I don’t like performance reviews. I never liked giving them, and I never liked getting them. They are like school report cards, only less well-meaning and more poorly formed. They make the workplace more political, needlessly enforcing nerve-wracking centers of power. They serve a legal function much more than a creative function. They don’t make products better and they don’t serve customer needs.

They are obligatory, perfunctory, dreaded time sucks for both giver and receiver, putting a check mark in an annual rite of passage that is largely ignored until the Earth completes another full orbit around the Sun.

On the other hand, I love feedback – really good, thoughtful, useful, timely, focused feedback. I love to give it and I love to get it as part of a regular routine. No check boxes, no check marks.

Feedback, sometimes known as coaching, requires relevant substance to have impact. It needs to center on step by step improvement in how an individual is doing against goals, how a team is advancing by virtue of an individual’s progress, how innovation is being served by attitudes and decisions on a daily basis, and how an individual’s achievements are translated into outcomes valued by an employer.

I don’t believe anyone can effectively coach, empower, and bolster an individual’s workplace contributions sitting down once a year and filtering a list of positive and negative attributes. The best you can hope for is polite-speak that doesn’t upset anyone too much – unless you are marching someone to the door – and the worst you can muster is demoralization that shuts down all future hope of trust and collaboration.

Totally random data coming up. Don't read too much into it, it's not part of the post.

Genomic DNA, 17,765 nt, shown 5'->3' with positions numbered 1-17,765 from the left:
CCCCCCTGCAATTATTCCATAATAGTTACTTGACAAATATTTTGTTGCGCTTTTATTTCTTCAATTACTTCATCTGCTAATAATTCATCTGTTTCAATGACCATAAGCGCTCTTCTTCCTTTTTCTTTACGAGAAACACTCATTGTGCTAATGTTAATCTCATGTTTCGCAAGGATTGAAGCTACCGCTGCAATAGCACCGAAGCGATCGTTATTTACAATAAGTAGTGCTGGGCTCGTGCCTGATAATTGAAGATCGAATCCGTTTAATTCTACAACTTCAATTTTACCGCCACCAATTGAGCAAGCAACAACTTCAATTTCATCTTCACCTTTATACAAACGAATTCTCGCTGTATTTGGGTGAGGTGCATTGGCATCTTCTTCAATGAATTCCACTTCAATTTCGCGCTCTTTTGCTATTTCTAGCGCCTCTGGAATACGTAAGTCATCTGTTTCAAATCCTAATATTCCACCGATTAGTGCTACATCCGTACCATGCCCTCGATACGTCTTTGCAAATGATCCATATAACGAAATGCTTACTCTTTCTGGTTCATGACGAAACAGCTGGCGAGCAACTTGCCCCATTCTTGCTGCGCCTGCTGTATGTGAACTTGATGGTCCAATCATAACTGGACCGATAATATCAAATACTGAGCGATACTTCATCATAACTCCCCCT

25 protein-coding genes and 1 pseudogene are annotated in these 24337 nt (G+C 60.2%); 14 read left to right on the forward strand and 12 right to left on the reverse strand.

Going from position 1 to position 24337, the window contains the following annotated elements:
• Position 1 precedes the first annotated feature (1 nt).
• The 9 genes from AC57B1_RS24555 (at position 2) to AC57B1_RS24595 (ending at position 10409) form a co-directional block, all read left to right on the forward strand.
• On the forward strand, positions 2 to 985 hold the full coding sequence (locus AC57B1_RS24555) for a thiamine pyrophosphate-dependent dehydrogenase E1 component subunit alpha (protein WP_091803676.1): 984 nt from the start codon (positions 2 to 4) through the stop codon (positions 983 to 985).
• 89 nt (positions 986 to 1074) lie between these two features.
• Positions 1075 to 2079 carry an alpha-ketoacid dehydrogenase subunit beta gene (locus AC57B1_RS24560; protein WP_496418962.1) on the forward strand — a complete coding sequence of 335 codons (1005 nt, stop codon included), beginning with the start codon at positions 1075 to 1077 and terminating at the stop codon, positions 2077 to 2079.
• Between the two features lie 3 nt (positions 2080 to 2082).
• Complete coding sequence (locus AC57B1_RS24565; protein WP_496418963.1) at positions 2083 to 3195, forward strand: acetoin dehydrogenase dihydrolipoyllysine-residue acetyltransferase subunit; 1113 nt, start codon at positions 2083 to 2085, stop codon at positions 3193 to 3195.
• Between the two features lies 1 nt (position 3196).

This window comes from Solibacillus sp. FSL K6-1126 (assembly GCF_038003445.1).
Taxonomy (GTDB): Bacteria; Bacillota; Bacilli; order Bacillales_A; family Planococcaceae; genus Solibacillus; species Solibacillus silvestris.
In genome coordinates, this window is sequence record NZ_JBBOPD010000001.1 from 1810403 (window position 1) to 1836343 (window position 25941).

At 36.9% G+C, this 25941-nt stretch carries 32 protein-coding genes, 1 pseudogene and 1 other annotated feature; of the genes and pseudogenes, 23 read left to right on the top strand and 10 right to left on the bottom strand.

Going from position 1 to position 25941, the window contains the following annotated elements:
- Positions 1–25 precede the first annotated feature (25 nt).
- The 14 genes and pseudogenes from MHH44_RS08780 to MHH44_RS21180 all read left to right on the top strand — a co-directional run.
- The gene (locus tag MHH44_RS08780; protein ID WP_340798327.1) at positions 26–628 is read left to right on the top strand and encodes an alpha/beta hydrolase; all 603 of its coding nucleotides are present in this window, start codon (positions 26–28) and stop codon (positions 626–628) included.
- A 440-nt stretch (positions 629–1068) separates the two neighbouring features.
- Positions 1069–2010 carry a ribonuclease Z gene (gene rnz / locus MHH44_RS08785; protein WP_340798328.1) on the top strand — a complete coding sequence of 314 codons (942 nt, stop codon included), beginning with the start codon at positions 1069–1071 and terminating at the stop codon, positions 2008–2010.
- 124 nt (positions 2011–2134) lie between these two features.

Here are three thumbnail cases against performance reviews that you should find terrifying. Click here to continue reading »”Why Leaders Need To Stop Using Performance Reviews”

How To Be The Kind Of Leader Your Employees Need You To Be

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Last week, I had the pleasure of being invited to speak at the Management Grand Rounds held at Boston Children’s Hospital. As with every speaking engagement I do, the part I look forward to the most is being able to meet with audience members to hear about their experiences and what insights they’ve gained from my talk.